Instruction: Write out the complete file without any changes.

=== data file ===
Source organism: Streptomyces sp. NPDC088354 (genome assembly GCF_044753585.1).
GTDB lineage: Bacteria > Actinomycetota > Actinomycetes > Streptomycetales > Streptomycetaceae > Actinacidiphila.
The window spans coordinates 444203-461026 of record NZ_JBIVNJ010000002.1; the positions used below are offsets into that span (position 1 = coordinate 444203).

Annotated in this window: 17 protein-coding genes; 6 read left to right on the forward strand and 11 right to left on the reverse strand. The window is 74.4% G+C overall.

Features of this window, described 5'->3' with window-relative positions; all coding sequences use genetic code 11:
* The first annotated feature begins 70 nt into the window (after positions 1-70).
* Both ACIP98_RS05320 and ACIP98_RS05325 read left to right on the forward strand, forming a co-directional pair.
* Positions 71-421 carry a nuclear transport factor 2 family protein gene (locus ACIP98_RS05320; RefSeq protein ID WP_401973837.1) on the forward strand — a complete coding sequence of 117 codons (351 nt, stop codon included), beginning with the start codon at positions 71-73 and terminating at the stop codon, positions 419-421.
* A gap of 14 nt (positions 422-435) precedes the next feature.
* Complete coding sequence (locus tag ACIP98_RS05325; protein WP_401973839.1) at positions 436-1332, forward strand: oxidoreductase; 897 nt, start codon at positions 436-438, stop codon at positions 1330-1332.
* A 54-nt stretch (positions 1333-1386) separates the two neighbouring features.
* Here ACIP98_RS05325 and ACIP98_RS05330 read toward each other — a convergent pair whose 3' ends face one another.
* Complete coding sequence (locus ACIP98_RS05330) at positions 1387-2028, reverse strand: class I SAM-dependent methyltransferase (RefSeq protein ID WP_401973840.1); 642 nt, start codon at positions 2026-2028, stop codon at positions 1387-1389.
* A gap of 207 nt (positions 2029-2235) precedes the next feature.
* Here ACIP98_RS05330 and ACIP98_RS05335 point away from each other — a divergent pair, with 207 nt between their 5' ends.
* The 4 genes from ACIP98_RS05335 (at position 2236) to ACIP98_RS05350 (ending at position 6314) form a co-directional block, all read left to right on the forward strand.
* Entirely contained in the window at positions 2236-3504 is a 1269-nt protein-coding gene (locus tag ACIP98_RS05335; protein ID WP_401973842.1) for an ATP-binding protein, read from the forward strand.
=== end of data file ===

Source organism: Streptomyces sp. NPDC088354 (genome assembly GCF_044753585.1).
GTDB lineage: Bacteria > Actinomycetota > Actinomycetes > Streptomycetales > Streptomycetaceae > Actinacidiphila.
The window spans coordinates 444203-461026 of record NZ_JBIVNJ010000002.1; the positions used below are offsets into that span (position 1 = coordinate 444203).

Annotated in this window: 17 protein-coding genes; 6 read left to right on the forward strand and 11 right to left on the reverse strand. The window is 74.4% G+C overall.

Features of this window, described 5'->3' with window-relative positions; all coding sequences use genetic code 11:
* The first annotated feature begins 70 nt into the window (after positions 1-70).
* Both ACIP98_RS05320 and ACIP98_RS05325 read left to right on the forward strand, forming a co-directional pair.
* Positions 71-421 carry a nuclear transport factor 2 family protein gene (locus ACIP98_RS05320; RefSeq protein ID WP_401973837.1) on the forward strand — a complete coding sequence of 117 codons (351 nt, stop codon included), beginning with the start codon at positions 71-73 and terminating at the stop codon, positions 419-421.
* A gap of 14 nt (positions 422-435) precedes the next feature.
* Complete coding sequence (locus tag ACIP98_RS05325; protein WP_401973839.1) at positions 436-1332, forward strand: oxidoreductase; 897 nt, start codon at positions 436-438, stop codon at positions 1330-1332.
* A 54-nt stretch (positions 1333-1386) separates the two neighbouring features.
* Here ACIP98_RS05325 and ACIP98_RS05330 read toward each other — a convergent pair whose 3' ends face one another.
* Complete coding sequence (locus ACIP98_RS05330) at positions 1387-2028, reverse strand: class I SAM-dependent methyltransferase (RefSeq protein ID WP_401973840.1); 642 nt, start codon at positions 2026-2028, stop codon at positions 1387-1389.
* A gap of 207 nt (positions 2029-2235) precedes the next feature.
* Here ACIP98_RS05330 and ACIP98_RS05335 point away from each other — a divergent pair, with 207 nt between their 5' ends.
* The 4 genes from ACIP98_RS05335 (at position 2236) to ACIP98_RS05350 (ending at position 6314) form a co-directional block, all read left to right on the forward strand.
* Entirely contained in the window at positions 2236-3504 is a 1269-nt protein-coding gene (locus tag ACIP98_RS05335; protein ID WP_401973842.1) for an ATP-binding protein, read from the forward strand.